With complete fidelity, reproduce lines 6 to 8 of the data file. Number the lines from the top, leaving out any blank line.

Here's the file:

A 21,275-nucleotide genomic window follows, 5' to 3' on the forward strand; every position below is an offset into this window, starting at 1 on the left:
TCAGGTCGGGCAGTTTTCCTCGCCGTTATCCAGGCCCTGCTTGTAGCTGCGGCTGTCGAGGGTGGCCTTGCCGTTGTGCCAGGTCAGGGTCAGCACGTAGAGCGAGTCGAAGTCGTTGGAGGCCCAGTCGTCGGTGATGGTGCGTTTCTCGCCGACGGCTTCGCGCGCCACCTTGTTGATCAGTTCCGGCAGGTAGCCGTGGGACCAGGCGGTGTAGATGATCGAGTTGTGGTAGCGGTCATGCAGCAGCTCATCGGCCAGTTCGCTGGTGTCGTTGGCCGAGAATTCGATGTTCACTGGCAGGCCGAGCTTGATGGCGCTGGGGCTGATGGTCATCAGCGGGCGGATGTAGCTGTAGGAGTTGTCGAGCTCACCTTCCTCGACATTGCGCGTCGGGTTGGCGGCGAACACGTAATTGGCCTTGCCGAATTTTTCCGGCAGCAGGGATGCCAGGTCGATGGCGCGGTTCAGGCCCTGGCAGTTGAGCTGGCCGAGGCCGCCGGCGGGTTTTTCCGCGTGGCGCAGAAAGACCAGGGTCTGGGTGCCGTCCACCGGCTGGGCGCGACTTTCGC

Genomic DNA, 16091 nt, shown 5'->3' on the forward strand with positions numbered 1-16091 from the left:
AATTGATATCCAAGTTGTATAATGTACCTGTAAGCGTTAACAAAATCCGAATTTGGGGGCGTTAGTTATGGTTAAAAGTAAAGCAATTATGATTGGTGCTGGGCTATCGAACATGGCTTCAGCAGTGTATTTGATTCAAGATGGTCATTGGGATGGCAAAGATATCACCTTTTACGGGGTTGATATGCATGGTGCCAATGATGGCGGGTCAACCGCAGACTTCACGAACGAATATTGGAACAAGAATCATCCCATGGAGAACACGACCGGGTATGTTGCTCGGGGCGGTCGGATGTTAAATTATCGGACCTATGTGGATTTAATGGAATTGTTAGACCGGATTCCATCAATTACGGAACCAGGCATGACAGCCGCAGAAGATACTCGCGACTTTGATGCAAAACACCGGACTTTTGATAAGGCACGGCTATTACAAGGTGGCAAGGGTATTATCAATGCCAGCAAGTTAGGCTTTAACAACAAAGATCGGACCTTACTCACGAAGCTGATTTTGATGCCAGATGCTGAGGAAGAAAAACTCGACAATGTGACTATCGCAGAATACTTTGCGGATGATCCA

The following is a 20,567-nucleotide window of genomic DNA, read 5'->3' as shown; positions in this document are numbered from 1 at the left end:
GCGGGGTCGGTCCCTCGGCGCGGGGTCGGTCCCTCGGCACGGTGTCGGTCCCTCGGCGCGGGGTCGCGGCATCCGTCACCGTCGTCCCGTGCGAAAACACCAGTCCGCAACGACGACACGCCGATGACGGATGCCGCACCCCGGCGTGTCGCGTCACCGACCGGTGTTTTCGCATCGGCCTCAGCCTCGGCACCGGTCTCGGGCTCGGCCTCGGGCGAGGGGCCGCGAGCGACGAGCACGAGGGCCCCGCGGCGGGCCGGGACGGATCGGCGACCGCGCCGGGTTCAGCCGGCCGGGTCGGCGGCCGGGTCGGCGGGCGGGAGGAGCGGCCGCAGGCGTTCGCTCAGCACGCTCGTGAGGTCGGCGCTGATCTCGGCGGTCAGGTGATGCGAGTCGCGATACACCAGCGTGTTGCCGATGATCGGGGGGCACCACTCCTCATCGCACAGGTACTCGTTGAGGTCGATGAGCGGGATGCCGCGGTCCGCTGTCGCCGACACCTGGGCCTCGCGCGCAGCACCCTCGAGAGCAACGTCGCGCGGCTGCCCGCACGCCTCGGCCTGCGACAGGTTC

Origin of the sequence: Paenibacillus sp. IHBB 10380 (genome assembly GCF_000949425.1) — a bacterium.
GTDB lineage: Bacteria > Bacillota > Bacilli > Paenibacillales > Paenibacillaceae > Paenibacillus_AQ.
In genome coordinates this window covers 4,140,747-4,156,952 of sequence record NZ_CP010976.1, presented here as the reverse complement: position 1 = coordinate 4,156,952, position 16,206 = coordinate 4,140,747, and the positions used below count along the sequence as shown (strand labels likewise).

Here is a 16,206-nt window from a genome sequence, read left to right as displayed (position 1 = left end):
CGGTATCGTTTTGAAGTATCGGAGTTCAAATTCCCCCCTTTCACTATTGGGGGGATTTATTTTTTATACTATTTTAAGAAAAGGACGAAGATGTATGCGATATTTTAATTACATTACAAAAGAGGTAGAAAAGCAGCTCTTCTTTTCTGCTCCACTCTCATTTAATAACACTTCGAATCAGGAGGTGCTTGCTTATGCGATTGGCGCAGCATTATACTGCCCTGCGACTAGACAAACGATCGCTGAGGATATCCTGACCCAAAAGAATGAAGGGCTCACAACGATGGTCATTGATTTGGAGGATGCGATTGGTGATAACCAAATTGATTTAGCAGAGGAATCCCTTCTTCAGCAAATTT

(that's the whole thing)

GCGGGGTCGGTCCCTCGGCGCGGGGTCGGTCCCTCGGCACGGTGTCGGTCCCTCGGCGCGGGGTCGCGGCATCCGTCACCGTCGTCCCGTGCGAAAACACCAGTCCGCAACGACGACACGCCGATGACGGATGCCGCACCCCGGCGTGTCGCGTCACCGACCGGTGTTTTCGCATCGGCCTCAGCCTCGGCACCGGTCTCGGGCTCGGCCTCGGGCGAGGGGCCGCGAGCGACGAGCACGAGGGCCCCGCGGCGGGCCGGGACGGATCGGCGACCGCGCCGGGTTCAGCCGGCCGGGTCGGCGGCCGGGTCGGCGGGCGGGAGGAGCGGCCGCAGGCGTTCGCTCAGCACGCTCGTGAGGTCGGCGCTGATCTCGGCGGTCAGGTGATGCGAGTCGCGATACACCAGCGTGTTGCCGATGATCGGGGGGCACCACTCCTCATCGCACAGGTACTCGTTGAGGTCGATGAGCGGGATGCCGCGGTCCGCTGTCGCCGACACCTGGGCCTCGCGCGCAGCACCCTCGAGAGCAACGTCGCGCGGCTGCCCGCACGCCTCGGCCTGCGACAGGTTC

Origin of the sequence: Paenibacillus sp. IHBB 10380 (genome assembly GCF_000949425.1) — a bacterium.
GTDB lineage: Bacteria > Bacillota > Bacilli > Paenibacillales > Paenibacillaceae > Paenibacillus_AQ.